I think this is a good fight, and I lean toward Vargas for the same reasons you favor the Las Vegas resident. It mostly comes down to activity for me. Broner fights in spurts. That was OK when he was fighting at 130 and 135, but at the heavier weights he’s learned that he has problems with busier fighters that he can’t hurt or bully. If his opponents are stronger and/or harder punchers, he gets beat. And against an elite boxer (Garcia) he simply got outclassed. I think Vargas is an underrated boxer, and he’s got an aggressive style, the foundation of which is a busy jab that sets up a mean right cross (just ask Ali or Bradley about it). Like you, I think Vargas can win a competitive decision.  

 

MAILBAG FODDER

Yo Dougie!

Another amazing week in boxing news! I am sure you will get plenty of questions/comments from those who are okay with the last-minute replacement (Martirosyan) due to the circumstances and those with absolute hate, poison, and vitriol from that cherry picker Golovkin. So, I will move on.

Excellent fights this weekend (it does not get old saying that). Frampton will be too busy for Donaire, who poses for long stretches. Frampton does need to be defensively aware the entire bout though.

Charlo-Centeno. Charlo deserves to be the favorite, but he better not try to sleepwalk through this bout.

Tete-Narvaez. Let’s see what Tete does when his fighter doesn’t go away after the first punch.  I think Narvaez might be ready to who the young dog how it is done.

MM: Danny Jacobs (vs GGG) vs young Glen Johnson (Bhop), Tito vs Clenelo at 160

Enjoy your weekend. – D in Bama

I gotta go with Jacobs by competitive but clear decision and Trinidad by late KO in a very competitive and entertaining fight.

Excellent fights this weekend (it does not get old saying that). No, it never does. Shame on me for allowing Canelo/Golovkin/drama-obsessed fans on Twitter distract me from anticipating Saturday’s many quality matchups during the week.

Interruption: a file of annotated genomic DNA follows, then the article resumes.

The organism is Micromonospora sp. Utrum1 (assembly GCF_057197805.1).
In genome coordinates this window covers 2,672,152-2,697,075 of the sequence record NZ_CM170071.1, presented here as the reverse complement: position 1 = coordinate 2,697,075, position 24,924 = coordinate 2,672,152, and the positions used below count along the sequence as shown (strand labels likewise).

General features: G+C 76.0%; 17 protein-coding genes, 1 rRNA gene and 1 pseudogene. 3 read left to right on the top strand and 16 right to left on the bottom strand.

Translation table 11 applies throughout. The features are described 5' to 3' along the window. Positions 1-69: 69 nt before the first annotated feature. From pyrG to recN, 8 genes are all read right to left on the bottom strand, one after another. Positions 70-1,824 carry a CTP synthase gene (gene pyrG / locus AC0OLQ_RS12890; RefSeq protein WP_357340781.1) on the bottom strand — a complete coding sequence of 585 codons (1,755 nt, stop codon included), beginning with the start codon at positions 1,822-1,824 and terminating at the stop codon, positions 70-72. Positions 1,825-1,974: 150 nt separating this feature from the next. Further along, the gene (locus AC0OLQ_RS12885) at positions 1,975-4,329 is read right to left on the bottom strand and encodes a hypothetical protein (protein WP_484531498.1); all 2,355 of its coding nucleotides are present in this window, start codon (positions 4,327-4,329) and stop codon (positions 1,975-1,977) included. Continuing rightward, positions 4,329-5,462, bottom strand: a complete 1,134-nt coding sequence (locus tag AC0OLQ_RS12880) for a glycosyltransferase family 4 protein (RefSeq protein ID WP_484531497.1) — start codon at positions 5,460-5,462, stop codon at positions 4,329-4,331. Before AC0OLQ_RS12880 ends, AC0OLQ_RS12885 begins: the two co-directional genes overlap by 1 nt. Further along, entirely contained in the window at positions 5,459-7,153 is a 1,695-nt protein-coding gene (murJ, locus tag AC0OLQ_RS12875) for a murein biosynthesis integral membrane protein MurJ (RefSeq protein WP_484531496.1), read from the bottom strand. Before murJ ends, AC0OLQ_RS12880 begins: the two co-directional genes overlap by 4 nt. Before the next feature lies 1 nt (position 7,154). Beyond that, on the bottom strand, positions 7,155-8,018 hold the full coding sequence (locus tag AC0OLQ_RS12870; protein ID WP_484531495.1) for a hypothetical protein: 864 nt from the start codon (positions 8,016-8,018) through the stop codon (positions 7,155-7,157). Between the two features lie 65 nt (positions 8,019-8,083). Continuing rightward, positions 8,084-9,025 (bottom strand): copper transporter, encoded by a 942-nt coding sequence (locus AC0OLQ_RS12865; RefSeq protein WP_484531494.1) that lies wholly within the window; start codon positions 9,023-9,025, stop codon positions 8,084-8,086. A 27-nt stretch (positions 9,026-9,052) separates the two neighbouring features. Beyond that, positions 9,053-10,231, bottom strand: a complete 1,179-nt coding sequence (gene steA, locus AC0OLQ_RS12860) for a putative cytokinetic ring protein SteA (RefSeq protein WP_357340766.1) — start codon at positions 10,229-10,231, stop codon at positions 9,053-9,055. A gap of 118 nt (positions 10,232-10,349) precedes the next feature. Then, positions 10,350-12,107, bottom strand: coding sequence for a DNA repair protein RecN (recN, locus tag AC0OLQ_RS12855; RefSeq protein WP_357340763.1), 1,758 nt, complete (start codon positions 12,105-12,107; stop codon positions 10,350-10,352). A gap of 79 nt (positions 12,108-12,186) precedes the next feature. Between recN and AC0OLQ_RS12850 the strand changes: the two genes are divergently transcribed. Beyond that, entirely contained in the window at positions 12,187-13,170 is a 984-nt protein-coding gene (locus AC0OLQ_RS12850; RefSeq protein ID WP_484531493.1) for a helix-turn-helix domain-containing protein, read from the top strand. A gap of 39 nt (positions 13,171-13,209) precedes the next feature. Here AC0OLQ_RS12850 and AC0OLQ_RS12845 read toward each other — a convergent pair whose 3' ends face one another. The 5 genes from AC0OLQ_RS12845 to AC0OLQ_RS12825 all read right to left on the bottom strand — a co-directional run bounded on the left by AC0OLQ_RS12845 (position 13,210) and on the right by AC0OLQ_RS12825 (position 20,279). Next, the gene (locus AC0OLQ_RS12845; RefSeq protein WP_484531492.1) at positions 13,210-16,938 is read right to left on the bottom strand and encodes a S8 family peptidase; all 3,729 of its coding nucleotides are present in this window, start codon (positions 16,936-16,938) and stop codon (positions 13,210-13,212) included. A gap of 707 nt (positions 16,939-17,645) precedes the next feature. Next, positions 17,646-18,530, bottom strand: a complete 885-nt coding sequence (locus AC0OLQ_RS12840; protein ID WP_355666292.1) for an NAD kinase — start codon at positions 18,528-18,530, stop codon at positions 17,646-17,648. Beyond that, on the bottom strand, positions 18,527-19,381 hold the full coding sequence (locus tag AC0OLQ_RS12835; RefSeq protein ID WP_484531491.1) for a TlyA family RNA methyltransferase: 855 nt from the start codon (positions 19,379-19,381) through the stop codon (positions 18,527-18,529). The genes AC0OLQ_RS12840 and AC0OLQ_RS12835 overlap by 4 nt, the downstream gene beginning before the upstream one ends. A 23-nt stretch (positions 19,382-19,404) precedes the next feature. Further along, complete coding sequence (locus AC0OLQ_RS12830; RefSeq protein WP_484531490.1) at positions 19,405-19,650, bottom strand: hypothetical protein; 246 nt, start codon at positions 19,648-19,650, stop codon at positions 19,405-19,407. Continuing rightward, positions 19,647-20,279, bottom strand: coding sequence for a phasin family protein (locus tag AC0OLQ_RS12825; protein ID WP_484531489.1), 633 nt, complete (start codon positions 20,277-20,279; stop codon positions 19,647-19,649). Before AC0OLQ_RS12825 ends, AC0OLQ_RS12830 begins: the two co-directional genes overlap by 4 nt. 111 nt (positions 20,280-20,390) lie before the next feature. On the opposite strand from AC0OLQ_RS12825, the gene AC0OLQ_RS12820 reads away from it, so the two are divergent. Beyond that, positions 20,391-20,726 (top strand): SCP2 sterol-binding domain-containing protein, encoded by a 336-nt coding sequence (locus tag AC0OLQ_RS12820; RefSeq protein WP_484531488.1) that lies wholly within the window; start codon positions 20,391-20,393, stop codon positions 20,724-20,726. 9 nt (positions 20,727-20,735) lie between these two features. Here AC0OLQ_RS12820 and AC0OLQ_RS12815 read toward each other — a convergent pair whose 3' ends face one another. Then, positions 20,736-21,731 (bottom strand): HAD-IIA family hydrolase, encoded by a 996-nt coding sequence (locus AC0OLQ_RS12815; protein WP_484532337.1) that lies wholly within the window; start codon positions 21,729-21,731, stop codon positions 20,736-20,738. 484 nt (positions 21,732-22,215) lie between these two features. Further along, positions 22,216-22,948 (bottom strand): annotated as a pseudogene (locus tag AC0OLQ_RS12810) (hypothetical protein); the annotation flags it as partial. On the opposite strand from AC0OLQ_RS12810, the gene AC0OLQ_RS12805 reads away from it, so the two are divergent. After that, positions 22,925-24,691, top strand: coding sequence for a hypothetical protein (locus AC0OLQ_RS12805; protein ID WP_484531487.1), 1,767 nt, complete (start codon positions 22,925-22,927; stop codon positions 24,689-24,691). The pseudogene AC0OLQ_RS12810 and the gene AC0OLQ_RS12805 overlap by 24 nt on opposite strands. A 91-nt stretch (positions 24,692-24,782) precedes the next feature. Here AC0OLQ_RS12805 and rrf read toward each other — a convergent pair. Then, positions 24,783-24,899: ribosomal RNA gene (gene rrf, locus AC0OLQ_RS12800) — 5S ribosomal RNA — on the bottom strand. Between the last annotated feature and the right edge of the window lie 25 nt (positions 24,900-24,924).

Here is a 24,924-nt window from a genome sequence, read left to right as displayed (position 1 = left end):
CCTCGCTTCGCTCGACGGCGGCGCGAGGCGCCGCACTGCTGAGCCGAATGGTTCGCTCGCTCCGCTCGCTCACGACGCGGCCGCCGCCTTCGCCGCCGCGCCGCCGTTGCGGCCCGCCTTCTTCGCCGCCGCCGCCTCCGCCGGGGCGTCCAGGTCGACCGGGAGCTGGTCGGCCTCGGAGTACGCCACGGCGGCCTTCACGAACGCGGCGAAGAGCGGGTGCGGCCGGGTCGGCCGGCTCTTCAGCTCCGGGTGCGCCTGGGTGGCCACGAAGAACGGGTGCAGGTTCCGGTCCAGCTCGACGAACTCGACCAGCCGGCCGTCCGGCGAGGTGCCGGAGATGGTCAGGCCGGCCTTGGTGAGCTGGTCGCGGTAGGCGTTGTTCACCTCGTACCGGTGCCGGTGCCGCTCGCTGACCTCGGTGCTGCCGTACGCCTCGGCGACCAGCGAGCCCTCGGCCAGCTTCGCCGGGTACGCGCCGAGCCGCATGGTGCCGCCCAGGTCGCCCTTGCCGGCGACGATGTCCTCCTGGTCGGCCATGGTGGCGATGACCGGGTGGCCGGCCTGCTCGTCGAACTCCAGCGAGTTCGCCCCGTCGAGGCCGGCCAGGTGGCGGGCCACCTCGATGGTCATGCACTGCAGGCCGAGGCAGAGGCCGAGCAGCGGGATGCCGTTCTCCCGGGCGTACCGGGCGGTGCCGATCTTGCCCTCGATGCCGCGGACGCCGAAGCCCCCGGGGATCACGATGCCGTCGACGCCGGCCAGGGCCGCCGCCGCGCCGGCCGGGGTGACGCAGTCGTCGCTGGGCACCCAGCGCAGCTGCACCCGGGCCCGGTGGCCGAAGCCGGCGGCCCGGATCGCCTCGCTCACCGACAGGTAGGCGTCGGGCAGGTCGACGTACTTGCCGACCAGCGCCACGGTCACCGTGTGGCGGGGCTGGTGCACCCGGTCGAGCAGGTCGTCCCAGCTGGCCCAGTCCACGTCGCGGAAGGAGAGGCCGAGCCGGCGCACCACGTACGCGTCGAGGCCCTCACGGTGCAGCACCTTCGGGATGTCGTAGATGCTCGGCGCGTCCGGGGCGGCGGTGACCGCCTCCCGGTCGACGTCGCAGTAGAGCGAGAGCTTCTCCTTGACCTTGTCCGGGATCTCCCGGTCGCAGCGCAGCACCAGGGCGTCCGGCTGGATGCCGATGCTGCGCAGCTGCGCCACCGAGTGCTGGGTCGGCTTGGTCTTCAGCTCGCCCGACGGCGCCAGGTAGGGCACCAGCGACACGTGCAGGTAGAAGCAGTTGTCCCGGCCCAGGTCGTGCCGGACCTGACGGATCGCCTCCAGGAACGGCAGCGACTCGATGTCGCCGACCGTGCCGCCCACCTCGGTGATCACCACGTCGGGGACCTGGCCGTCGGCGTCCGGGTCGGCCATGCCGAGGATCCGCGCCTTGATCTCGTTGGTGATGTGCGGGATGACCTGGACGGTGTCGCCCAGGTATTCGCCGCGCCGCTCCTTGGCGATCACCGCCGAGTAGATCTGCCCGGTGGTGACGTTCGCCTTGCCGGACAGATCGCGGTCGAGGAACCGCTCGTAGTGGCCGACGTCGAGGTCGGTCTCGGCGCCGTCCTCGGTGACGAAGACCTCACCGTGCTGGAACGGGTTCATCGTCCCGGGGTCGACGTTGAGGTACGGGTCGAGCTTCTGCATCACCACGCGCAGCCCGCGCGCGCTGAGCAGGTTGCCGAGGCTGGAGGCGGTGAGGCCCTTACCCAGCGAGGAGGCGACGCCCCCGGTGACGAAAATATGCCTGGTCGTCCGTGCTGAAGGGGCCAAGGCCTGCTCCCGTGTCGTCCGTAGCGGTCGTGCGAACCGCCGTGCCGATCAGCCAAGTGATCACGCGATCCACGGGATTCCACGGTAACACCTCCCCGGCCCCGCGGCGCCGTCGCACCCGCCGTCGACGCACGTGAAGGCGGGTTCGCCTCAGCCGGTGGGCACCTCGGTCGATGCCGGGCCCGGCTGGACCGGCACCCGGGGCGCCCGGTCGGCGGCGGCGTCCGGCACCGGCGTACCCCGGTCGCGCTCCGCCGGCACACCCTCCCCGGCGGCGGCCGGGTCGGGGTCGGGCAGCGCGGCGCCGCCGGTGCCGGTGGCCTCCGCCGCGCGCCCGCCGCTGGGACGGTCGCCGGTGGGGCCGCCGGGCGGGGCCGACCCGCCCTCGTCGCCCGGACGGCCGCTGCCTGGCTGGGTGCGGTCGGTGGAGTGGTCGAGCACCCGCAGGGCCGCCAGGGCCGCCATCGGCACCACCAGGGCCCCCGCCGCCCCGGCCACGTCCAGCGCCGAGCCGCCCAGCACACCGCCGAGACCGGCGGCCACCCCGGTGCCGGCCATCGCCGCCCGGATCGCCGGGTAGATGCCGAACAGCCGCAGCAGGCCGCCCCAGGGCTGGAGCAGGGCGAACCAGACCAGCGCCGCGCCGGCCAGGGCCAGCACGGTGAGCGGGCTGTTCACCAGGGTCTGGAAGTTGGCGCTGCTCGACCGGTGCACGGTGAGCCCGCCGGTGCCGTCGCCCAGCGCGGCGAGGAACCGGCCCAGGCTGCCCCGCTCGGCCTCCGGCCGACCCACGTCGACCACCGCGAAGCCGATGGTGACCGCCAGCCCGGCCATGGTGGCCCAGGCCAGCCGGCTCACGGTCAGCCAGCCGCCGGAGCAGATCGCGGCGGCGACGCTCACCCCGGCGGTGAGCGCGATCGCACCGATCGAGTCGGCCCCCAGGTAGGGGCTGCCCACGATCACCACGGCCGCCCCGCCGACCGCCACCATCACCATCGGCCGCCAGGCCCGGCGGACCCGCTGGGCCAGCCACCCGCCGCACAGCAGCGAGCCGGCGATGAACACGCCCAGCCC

Frampton will be too busy for Donaire, who poses for long stretches. Frampton does need to be defensively aware the entire bout though. Agreed. Despite his age, wear and tear, and the fact that he started at flyweight, Donaire can still strike like lighting with his left hand. Donaire does pose periodically and it will be up to Frampton to use his legs and timing to get in, score with combos and get out – until he can wear down the veteran (and maybe a future hall of famer). I favor Frampy, but the version that fought Horacio Garcia shows up tomorrow, he’s f__ked.

Centeno and Charlo pose and preen at the final presser for their middleweight fight. Photo / Janer Bigio-Mayweather Promotions

Charlo-Centeno. Charlo deserves to be the favorite, but he better not try to sleepwalk through this bout. Agree 100%. You snooze, you lose versus Centeno, the soft-spoken, affable and deceptively explosive thin man. However, as fiery as Charlo can be outside the ring (and on social media – none of which I’m complaining about, mind you; I think he and his twin brother should have their own podcast), he’s THAT focused inside of it. I think he’ll take care of business and keep building momentum toward a showdown with either GGG or Jacobs.

Tete-Narvaez. Let’s see what Tete does when his fighter doesn’t go away after the first punch. Tete boxes his narrow ass off when he doesn’t check his opponent’s chin early.